Two reasons for other folks to call: To increase the chance of informed, sympathetic callers getting on the air, and to show the station that there's a lot of interest. When a show considers whether to revisit a topic or invite guests back, a lot depends on whether the phones lit up the first time.

Update: Ruskin bills herself as "Dr." Karen Ruskin, but is this for real? See the first comment below. Don't ask me, this professional question of "doctors" is beyond my pay grade.

Muddying the waters is the fact that there is, coincidentally, another Dr. Karen B. Ruskin from her school (Nova Southeastern University), who went on to get an actual Doctorate in Education (from Northern Illinois University). A quick search for "Dr. Karen B. Ruskin" is likely to land on the wrong one. (Our Ruskin is "Karen S. Ruskin" on her Massachusetts license to practice marriage and family therapy, but she later changed the middle name that she uses to Bailes, her maiden name, initial B.) Can someone who knows more than I do about the use of "doctor" sort this out?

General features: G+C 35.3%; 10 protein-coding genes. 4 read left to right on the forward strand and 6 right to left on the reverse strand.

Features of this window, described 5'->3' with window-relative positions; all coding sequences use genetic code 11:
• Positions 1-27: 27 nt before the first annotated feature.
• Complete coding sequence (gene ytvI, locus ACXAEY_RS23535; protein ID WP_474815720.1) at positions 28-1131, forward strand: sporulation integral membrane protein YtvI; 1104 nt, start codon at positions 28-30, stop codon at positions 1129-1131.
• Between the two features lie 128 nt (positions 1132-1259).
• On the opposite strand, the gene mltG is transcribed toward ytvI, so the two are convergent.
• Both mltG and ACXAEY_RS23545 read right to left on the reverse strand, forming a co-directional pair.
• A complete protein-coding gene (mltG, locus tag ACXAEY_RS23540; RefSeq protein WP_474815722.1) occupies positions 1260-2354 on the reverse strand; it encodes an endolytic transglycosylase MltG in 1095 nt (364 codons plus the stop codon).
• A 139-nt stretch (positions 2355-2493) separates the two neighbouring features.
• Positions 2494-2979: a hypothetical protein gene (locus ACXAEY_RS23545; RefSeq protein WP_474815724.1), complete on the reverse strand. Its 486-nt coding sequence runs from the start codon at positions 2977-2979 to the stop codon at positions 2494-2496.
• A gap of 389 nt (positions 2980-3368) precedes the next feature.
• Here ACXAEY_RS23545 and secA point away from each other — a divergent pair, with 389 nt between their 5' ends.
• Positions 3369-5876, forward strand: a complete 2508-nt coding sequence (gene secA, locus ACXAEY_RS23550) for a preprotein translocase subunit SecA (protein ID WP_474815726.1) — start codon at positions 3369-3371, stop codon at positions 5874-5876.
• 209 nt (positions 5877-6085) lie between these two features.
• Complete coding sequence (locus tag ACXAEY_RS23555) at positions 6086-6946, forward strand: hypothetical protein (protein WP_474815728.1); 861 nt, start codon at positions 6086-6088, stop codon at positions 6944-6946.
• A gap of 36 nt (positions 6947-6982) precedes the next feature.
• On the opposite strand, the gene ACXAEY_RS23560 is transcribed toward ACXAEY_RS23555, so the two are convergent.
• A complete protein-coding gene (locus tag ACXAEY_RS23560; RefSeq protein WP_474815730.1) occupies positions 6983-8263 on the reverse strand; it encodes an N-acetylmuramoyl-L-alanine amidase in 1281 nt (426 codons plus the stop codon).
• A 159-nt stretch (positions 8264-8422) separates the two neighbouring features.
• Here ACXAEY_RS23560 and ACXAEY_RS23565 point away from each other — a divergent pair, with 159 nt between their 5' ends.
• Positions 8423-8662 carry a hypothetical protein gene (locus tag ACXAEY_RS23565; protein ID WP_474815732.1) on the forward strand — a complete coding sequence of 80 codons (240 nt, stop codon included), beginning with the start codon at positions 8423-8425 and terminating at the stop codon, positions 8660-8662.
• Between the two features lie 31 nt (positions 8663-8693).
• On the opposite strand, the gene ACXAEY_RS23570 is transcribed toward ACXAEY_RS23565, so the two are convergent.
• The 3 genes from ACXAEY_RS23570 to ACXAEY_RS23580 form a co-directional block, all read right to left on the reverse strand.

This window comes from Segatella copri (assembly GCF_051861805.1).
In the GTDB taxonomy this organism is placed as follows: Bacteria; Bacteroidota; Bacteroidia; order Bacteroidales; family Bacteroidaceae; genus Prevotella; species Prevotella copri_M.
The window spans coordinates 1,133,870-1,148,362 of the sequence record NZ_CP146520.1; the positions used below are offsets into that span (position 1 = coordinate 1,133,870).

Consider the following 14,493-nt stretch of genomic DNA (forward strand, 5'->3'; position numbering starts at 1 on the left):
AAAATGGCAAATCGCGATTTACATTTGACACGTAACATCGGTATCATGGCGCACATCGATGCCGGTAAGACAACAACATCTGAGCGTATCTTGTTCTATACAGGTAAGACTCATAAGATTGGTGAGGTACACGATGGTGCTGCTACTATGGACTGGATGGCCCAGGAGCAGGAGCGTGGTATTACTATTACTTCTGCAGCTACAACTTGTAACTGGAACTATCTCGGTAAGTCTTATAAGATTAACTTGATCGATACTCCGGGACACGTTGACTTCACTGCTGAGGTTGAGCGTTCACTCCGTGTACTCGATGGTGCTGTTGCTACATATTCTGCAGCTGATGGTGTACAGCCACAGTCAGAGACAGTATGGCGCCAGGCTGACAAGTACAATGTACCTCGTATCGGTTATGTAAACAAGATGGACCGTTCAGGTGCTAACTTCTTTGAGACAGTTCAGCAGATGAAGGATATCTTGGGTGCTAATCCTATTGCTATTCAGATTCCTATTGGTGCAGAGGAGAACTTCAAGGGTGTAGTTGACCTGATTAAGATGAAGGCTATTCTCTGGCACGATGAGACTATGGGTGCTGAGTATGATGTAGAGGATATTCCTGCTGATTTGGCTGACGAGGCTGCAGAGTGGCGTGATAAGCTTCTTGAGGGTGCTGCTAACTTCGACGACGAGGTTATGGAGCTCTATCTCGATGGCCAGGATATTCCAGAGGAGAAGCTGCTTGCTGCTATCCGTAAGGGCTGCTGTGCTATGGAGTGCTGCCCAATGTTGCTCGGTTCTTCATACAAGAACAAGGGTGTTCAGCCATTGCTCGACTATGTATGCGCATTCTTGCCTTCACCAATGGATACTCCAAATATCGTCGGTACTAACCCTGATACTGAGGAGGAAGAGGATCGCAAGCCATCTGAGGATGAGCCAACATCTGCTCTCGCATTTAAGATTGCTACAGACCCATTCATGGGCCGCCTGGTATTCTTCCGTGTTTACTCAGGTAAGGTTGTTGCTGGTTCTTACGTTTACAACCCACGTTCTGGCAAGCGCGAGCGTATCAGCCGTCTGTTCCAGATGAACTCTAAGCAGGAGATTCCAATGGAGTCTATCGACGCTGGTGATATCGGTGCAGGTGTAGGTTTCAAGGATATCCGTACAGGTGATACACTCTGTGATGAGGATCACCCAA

December 3, 2016

"Compersion" webseries fundraises for a second season

Jackie Stone
If you haven't seen the webseries Compersion, produced by director Jackie Stone and her outfit Enchant TV, you've been missing something. It's a family drama about a couple exploring polyamory. Season 1 has finished successfully, with 13 episodes of about 10 minutes each, and they're fundraising for a Season 2.

Longtime California polyactivist Pepper Mint posts this on the Polyamory Leadership Network:

Compersion is a black-and-poly webseries that recently finished up its first season. You can watch it here.